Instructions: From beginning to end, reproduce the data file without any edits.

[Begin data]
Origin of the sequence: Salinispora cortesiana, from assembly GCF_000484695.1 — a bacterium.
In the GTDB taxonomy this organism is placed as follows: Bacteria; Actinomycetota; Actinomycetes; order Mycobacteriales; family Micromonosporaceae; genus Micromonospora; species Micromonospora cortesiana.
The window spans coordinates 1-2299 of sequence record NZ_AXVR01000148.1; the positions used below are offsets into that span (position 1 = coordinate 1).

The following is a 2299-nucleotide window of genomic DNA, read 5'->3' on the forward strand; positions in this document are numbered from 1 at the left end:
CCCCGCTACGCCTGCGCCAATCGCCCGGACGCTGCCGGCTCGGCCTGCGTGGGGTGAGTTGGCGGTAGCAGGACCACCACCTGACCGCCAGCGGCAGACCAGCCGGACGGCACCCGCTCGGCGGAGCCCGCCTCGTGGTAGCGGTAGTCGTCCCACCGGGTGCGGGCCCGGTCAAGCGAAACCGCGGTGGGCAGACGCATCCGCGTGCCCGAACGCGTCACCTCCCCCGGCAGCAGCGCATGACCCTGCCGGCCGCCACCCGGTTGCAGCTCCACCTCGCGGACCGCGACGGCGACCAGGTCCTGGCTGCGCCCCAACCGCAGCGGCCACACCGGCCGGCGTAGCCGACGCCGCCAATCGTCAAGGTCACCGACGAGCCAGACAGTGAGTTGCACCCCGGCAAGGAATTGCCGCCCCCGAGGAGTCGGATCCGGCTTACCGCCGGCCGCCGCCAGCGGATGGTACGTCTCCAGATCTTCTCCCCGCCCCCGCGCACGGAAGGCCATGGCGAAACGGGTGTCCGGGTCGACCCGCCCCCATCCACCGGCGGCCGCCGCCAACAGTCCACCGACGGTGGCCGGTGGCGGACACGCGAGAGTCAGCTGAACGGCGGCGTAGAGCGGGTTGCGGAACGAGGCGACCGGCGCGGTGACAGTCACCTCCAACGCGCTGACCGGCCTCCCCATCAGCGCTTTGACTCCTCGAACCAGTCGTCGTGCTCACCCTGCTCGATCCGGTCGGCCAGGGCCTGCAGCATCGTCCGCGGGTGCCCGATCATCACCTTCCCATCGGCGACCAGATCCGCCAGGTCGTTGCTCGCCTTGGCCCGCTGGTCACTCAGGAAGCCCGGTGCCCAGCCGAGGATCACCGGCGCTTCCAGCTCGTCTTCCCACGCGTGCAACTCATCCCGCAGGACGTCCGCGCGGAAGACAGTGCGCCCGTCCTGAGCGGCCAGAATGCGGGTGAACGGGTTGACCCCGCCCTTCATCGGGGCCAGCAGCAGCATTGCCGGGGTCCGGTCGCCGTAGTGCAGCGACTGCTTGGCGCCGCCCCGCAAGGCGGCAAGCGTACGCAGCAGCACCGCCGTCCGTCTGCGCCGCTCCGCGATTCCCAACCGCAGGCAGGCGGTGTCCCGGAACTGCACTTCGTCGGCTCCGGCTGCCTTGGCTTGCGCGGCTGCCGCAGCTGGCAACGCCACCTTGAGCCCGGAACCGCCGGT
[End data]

Origin of the sequence: Salinispora cortesiana, from assembly GCF_000484695.1 — a bacterium.
In the GTDB taxonomy this organism is placed as follows: Bacteria; Actinomycetota; Actinomycetes; order Mycobacteriales; family Micromonosporaceae; genus Micromonospora; species Micromonospora cortesiana.
The window spans coordinates 1-2299 of sequence record NZ_AXVR01000148.1; the positions used below are offsets into that span (position 1 = coordinate 1).

The following is a 2299-nucleotide window of genomic DNA, read 5'->3' on the forward strand; positions in this document are numbered from 1 at the left end:
CCCCGCTACGCCTGCGCCAATCGCCCGGACGCTGCCGGCTCGGCCTGCGTGGGGTGAGTTGGCGGTAGCAGGACCACCACCTGACCGCCAGCGGCAGACCAGCCGGACGGCACCCGCTCGGCGGAGCCCGCCTCGTGGTAGCGGTAGTCGTCCCACCGGGTGCGGGCCCGGTCAAGCGAAACCGCGGTGGGCAGACGCATCCGCGTGCCCGAACGCGTCACCTCCCCCGGCAGCAGCGCATGACCCTGCCGGCCGCCACCCGGTTGCAGCTCCACCTCGCGGACCGCGACGGCGACCAGGTCCTGGCTGCGCCCCAACCGCAGCGGCCACACCGGCCGGCGTAGCCGACGCCGCCAATCGTCAAGGTCACCGACGAGCCAGACAGTGAGTTGCACCCCGGCAAGGAATTGCCGCCCCCGAGGAGTCGGATCCGGCTTACCGCCGGCCGCCGCCAGCGGATGGTACGTCTCCAGATCTTCTCCCCGCCCCCGCGCACGGAAGGCCATGGCGAAACGGGTGTCCGGGTCGACCCGCCCCCATCCACCGGCGGCCGCCGCCAACAGTCCACCGACGGTGGCCGGTGGCGGACACGCGAGAGTCAGCTGAACGGCGGCGTAGAGCGGGTTGCGGAACGAGGCGACCGGCGCGGTGACAGTCACCTCCAACGCGCTGACCGGCCTCCCCATCAGCGCTTTGACTCCTCGAACCAGTCGTCGTGCTCACCCTGCTCGATCCGGTCGGCCAGGGCCTGCAGCATCGTCCGCGGGTGCCCGATCATCACCTTCCCATCGGCGACCAGATCCGCCAGGTCGTTGCTCGCCTTGGCCCGCTGGTCACTCAGGAAGCCCGGTGCCCAGCCGAGGATCACCGGCGCTTCCAGCTCGTCTTCCCACGCGTGCAACTCATCCCGCAGGACGTCCGCGCGGAAGACAGTGCGCCCGTCCTGAGCGGCCAGAATGCGGGTGAACGGGTTGACCCCGCCCTTCATCGGGGCCAGCAGCAGCATTGCCGGGGTCCGGTCGCCGTAGTGCAGCGACTGCTTGGCGCCGCCCCGCAAGGCGGCAAGCGTACGCAGCAGCACCGCCGTCCGTCTGCGCCGCTCCGCGATTCCCAACCGCAGGCAGGCGGTGTCCCGGAACTGCACTTCGTCGGCTCCGGCTGCCTTGGCTTGCGCGGCTGCCGCAGCTGGCAACGCCACCTTGAGCCCGGAACCGCCGGT